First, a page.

We’re coming to our last week here in Japan and feeling of sadness is coming over me. Overall the trip has been amazing. Before the trip, I was a little worried, because I knew absolutely no one that was going, granted I’ve seen most of them around on campus, but I wasn’t friends with any of them. Luckily we have all gotten along well for the most part and we’ve had a lot of fun together. I’ve enjoyed our class time and our field trips. Class has allowed me to explore a period of Japanese history which I was completely ignorant about and our field trips not only supplemented our class discussions, but it has allowed me visit shrines and temples that I would not see otherwise. Another concern of mine coming into the trip was having a Japanese roomate. I’ve completed my 1st year of Japanese, so I know the basics, but I was worried that the language barrier and cultural barrier would create an insurmountable barrier so we could not forge some type of relationship. Luckily my roomate  speaks  English and he’s extremely nice. If there was one thing I could change about the program, it would be the length. I feel that 1 month just isn’t enough time to get acclimated to the country and culture, and it makes the sensei’s crunch everything into a small time frame. I would have liked to spend 1month in Nagoya and 1month in Kyoto. That way we would have had adequate time to visit the majority of shrines and temples in Kyoto, while @ the same time spend enough time @ Nanzan with our roomates.

Back from our 5day trip to Kyoto and I thought I would share my thoughts on the trip and Kyoto as a whole. The day before leaving for Kyoto, I did a little research on the city. I found out that it was the third largest city in Japan, behind Hiroshima and Tokyo. Our teacher informed us that it was the cultural capital of Japan. So going into the trip I thought that it was going to be like Nagoya where it is not touristy, simple transportation and not too modern. Well, I was amazed by all the tourists I saw during my time there. In one day I heard, Dutch, French, English, Spanish and Portuguese. The presence of so many tourists made me not enjoy Kyoto as much. Transportation killed me financially, coming from Nagoya where you can by a $20 train card and go almost everywhere with that card to Kyoto where apparently train cards are extinct so everywhere we went we had to pay. It wasn’t efficient and it made transportation harder than it needed to be. The inn that we stayed at was nice, when our sensei’s mentioned that we’ll be staying at a “traditional” inn, I had nightmares of uncomfortable beds and more bean pillows. Fortunately the Inn had no bean pillows and the beds were extremely comfortable, it also had a western toilet which I was extremely happy about. During the trip we visited many shrines and temples, but my two favorite destinations were the Golden Pavilion and the Zen garden. Unfortunately the weather was not on our side for the Golden Pavilion, but it was beautiful anyway.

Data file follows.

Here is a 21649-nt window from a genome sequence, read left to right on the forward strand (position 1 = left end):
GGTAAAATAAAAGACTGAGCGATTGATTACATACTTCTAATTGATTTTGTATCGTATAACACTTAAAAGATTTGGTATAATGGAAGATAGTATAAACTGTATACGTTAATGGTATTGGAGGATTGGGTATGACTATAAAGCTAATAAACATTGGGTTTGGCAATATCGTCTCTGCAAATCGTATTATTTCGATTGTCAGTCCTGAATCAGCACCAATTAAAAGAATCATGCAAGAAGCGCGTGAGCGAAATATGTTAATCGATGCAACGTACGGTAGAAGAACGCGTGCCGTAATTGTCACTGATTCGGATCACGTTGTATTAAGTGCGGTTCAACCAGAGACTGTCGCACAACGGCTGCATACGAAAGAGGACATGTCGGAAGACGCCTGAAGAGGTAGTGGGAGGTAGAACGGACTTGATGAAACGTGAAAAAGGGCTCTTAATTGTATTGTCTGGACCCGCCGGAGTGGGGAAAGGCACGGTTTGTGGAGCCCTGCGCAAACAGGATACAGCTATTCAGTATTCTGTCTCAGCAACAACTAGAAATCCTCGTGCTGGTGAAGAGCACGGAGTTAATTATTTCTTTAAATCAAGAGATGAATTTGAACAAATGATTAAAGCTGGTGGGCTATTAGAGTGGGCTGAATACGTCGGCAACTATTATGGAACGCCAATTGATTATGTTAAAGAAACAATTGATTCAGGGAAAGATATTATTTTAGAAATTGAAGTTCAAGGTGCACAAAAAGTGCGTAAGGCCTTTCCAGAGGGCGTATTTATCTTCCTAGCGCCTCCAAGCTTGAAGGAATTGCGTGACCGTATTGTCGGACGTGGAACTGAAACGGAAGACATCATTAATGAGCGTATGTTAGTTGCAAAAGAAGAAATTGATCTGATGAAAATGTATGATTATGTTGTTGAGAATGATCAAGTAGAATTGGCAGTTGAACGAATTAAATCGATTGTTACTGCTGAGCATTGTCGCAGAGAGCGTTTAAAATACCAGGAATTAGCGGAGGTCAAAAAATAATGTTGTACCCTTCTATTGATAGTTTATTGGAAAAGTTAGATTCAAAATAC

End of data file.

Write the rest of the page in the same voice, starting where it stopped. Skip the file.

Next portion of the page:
PS: Some people on the trip were able to get pictures of Geisha’s, but when I went to the Geisha district the only one that I saw covered her face with her umbrella and walked the other way. I was little disappointed in my lack of Geisha sightings. :(

A couple of days ago when we were in Sakae, one of our sensei’s mentioned that there was a futsal court in the area. Upon hearing this my eyes lit up, because I’m an avid soccer fan and after watching the joga bonito videos, I’ve always wanted to play futsal. (FYI: Futsal is a sport similar to soccer. Originated in Brazil, main difference is that the ball is smaller, the goals are smaller and its played on a hard court.) Armed with this information, I convince a member of the group to come with me. I had a general sense of where the court was, but we needed concrete directions. So we go to the information desk @ Sakae station. When I ask the lady where the futsal court was, she stared @ me like I was crazy, Forshadowing the overall theme of our adventure. She asked me if i mean foot soccer, I proceed to describe futsal to her and she then tells us that yes there is a court and we have to take exit 4 out of the station, make a left and we’ll run into it…. After walking what seemed like an hour, we ask a lady waiting @ the corner of the street. We show her the map and the name of the park area. She proceeds to turn the map upside down and gives us directions, I inform her that she has the map upside down, so she turns it rightside up and gives us the directions again. After she left, we were not sure how trustworthy those directions were, so we ask a guy on a scooter, who backs up her directions…… so what felt like an hour again and we weren’t sure if we were ever going to find this court. On the map it said that the river rand under the expressway where the court was located, so after finding the river we followed it to the expressway. When we saw whats under the expressway, we knew the court was not going to be dream paradise that I envisioned it to be, filled with Brazilians who were going to school me in the ways of futsal. Under the expressway, there was what i assumed to be a homeless village, because there were shabby tents and Suntory water bottles everywhere and homeless men were sitting by the tents. The court wasn’t a paradise, in fact it looked like it hadn’t been used in years and was quite shabby. Needless to say my futsal dreams in Japan are over, same with my soccer dreams, because A) it takes years to find a soccer ball. B) I cant get a game of soccer to save my life C) Japanese soccer jerseys are way way overpriced. I guess I’ll play baseball while I’m over here.

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